When online orders used to come into Zoe’s Cafe, it was a bit of an annoyance.
The normally bustling coffee shop and bakery at Lake & Bryant typically has enough customers that online orders would feel like an extra task for busy workers, according to proprietor Jack McCrery. But since the coronavirus outbreak has shuttered dine-in service, it’s become the center of Zoe’s business. So far, those orders have been coming in on a steady basis.
“People have been really great about supporting local businesses,” McCrery said.
Coffee shops across Southwest Minneapolis, like other enterprises, have been deeply impacted by the coronavirus pandemic. Normally places for people to meet, work and chat, coffee shops have gone quiet, adjusted hours or closed entirely.
A few blocks south of Zoe’s, Canteen Coffee has been shut down since the municipal and statewide dine-in orders went into place on March 17. Canteen doesn’t have a kitchen, and while owner Liz Abene does sell a line of baked goods and bars, she felt like the best option was to close entirely.
She just set up a shop feature on the Canteen website where people can buy her Canteen Girl line of baked goods and nut butters to maintain some business during the shutdown. She donated a few five-pound bulk bean bags to Second Harvest Heartland.
“Small business people are supposed to know how to do everything, so it’s very difficult,” Abene said.
Abene lives near her store and will walk there a couple times a day. When she does, she has been posting on social media and selling bags of coffee beans to customers. Customers have asked her how they can help by purchasing gift cards.
“People are really nice,” she said.
Five Watt Coffee, which has Southwest locations at 34th & Lyndale and 38th & Nicollet, is keeping cafes open on shortened hours of 8 a.m. to noon, according to co-owner Lee Carter
“We have people showing up every day to get stuff to-go and people are definitely happy that we’re here,” he said.
Right now, Five Watt is not selling its typical offerings of baked goods, mainly to avoid putting its baker, Penny’s of Linden Hills, in a tough spot, Carter said. The company has seen an uptick in customers buying bulk beans during the crisis.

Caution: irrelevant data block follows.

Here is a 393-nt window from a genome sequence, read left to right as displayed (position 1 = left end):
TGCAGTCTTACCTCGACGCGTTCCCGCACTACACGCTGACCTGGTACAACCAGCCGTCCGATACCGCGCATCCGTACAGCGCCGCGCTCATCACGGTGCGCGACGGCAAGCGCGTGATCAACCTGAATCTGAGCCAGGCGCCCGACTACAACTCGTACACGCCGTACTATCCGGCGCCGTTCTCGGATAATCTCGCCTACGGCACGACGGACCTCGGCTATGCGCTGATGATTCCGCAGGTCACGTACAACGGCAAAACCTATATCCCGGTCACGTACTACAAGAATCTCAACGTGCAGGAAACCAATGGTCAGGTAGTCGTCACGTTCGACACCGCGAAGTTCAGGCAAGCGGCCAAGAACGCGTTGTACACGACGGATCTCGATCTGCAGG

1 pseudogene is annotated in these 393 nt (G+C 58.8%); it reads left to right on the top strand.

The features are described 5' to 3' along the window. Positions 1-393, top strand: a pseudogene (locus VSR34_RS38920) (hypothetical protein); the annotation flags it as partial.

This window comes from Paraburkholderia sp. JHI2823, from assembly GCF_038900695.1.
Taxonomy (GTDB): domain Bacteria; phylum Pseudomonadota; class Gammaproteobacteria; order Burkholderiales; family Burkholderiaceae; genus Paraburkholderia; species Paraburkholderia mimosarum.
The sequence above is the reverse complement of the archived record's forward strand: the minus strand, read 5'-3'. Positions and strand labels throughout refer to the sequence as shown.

Customers can still come into Zoe’s and other coffee shops to grab to-go drinks and pastries, but with all the chairs stacked up, the vibe is different. A few customers have come in and been genuinely confused as to why the store is closed.
The store has switched to doing a lot of delivery orders, a new service for Zoe’s. The morning of March 23, McCrery dropped off an order of croissants and breakfast sandwiches to Children’s Minnesota hospital in South Minneapolis.
Employment approaches, loan considerations
Nearly 150,000 Minnesotans have filed for unemployment since the coronavirus outbreak began, according to Steve Grove, commissioner of the state’s Department of Employment and Economic Development (DEED). About a third of those are in the food industry. Most Southwest coffee shops have laid off all their staff during the crisis.
Five Watt has laid off staff at all four locations during the pandemic, Carter said. The state making unemployment benefits immediately available to all workers impacted was a relief, he said. The company has also set up a few promotions to help its staff. Five Watt is selling gift cards and t-shirts online, with an option for customers to leave a tip that will go directly to laid-off workers; people can also just make a direct donation to workers through a virtual tip jar.
“We’ve seen a lot of community reach out to support our staff, which has been great,” Carter said.
Spyhouse Coffee, which has closed its five cafes including two Southwest locations in East Isles and Whittier, has also set up a virtual tip jar.
Canteen only has five employees, two of whom have full-time jobs outside the cafe, Abene said. She mainly wanted to close to ensure workers could claim unemployment benefits. She said the group has been regularly checking in with each other. When cafes are allowed to reopen, she said she intends to reimburse her workers for lost pay during the shutdown.
“I feel lucky because the people who have 20-plus employees on their payroll are in a tough situation,” Abene said.
For the first few days of the restaurant and cafe shutdown, Zoe’s had its regular staff working under reduced hours of about 10 hours per week. But McCrery said he quickly realized most of those workers would be able to earn more if they were temporarily laid off and could access unemployment benefits. Now it’s just him, his two brothers and two managers working there regularly.
The federal Small Business Administration (SBA) and Minnesota DEED have both made small business loans available with very low interest rates, but many companies are still wary about using that option until absolutely necessary.
“A loan doesn’t make up for money you lost,” Carter said.
While he believes the interest rates are generous, paying the loans back could take years if the cafes need to be closed for multiple months. He said Five Watt may need to take out a federal or state loan, but he doesn’t know if it’s a real solution for the problems small businesses are facing.